by Martin O’Malley July 2020
Like most other walks of life, lockdown brought an abrupt end to chess games, clubs and tournaments across the country. Whilst some sense of ‘normality’ is starting to seep its way back into our particular corner of the world, it seems as though chess hasn’t suffered quite so severely as one may initially have thought.
As reported in The Mirror, chess apps and websites saw a 400% increase in memberships over the first month of lockdown alone. As with many age-old games, chess has adapted to the online realm quite spectacularly and, whether games are played on a screen or a board, over a phone, skype or zoom call, the game hasn’t just endured, it has thrived.
One doesn’t have to strive too far to find a puff piece on the benefits of chess, though that’s not to say that the praise is undeserved. Chess is an undoubtedly prodigious way of learning foresight, pattern recognition, patience and creative thinking. However, in light of lockdown, I think that the most beneficial lesson that chess has to impart is that of fortitude.
There is a sociability to chess that stimulates sportsmanship. When one practises the guitar, their shortcomings are due to inexperience or a lack of practise. Whilst these factors also apply to chess, there is the added element that you are hoping your experience and practise will outmatch that of your adversary and therefore, the cliché of picking yourself up and dusting yourself off is one that chess players are familiar with.
It takes courage to analyse a single loss, never mind a third, fourth or fifth consecutive loss in a row and yet, this can often be the way of the game. A good opponent will know the feeling of loss and hopefully offer tips and advice for the betterment of your game. More often than not, a computer won’t, or at least not in a way as conducive to learning as it would be coming from another person.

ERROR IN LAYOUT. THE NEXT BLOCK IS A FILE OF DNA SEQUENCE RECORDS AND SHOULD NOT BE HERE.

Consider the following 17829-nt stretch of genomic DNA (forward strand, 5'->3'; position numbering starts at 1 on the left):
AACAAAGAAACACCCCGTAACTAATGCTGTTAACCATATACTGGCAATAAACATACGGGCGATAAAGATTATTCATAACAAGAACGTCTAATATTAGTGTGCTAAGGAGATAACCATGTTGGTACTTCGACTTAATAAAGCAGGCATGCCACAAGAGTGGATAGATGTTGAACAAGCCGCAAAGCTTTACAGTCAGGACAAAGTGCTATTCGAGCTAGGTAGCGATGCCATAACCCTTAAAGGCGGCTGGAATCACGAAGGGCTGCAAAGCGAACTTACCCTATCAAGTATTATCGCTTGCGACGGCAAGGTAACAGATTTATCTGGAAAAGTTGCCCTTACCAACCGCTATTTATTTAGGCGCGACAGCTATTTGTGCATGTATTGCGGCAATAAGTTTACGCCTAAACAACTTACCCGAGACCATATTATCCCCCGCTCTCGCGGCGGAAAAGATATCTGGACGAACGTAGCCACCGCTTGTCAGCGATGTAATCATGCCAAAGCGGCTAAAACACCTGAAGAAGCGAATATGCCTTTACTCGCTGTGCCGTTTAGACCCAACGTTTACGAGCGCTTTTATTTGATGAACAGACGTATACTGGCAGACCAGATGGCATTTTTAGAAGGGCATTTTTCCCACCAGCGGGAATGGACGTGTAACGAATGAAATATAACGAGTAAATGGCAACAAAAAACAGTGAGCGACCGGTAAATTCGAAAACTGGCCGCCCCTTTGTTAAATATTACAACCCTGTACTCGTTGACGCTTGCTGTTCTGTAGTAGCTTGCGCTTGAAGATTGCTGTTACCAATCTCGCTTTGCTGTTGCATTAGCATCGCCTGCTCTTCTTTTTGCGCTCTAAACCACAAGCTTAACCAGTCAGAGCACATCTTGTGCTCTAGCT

That’s not to say that computers are useless by way of chess tuition, far from it in fact. Chess.com, Dr. Wolf and Chess for Kids are just a few examples of the excellent resources available online for chess players to benefit from. However, to those who want to practise against computers, I offer one bit of advice: Take your time. Take your time choosing your moves and take the time to analyse your game, win or lose.
In my experience, losing to a computer can often be more frustrating than instructive, but this is purely down to my own personal shortcomings. By not treating a computer with the same respect I would a human opponent, I’m often lured into the rapidity of the computer’s play. 9 times out of 10, this results in a rather abrupt loss. Then, due to the speed of such a loss, and in my daft, human ignorance, I tend to go straight back in for more punishment and so the cycle begins anew.
Would you play four or five games against another player back to back with no breaks? Not likely, it could take hours! No matter how fast a player you are, a computer will always play faster. Trying to match its pace is a fool’s game and will only lead to the detriment of your own play. Instead, after a game, take a break, come back to the game and see what worked and what did not. Instead of rehearsing our mistakes, we should recognise them, blot them out and try something new.
It takes fortitude to become a good chess player and, while we rely on technology to stay connected now more than ever, if a pandemic has done nothing to quell the interest in the game then I think the future of chess is bright. So, keep practicing.
Chess has been around for a while and it is here to stay. If you’re looking for a partner to play with, reach out to friends. If you want to go through the ropes with a teacher, check out our tuition service. And last but far from least, check out Chess.com or other, more local online chess communities, they’re probably doing rather well at the moment!
To combat impulsive play, I recommend purchasing the book called “Ticks and Triangles” from the website; for strategy, “Logical Chess Move by Move” is ideal. Internet play on its own does not produce improvement. Without study it feeds an addiction to excitement, or habituates mistakes.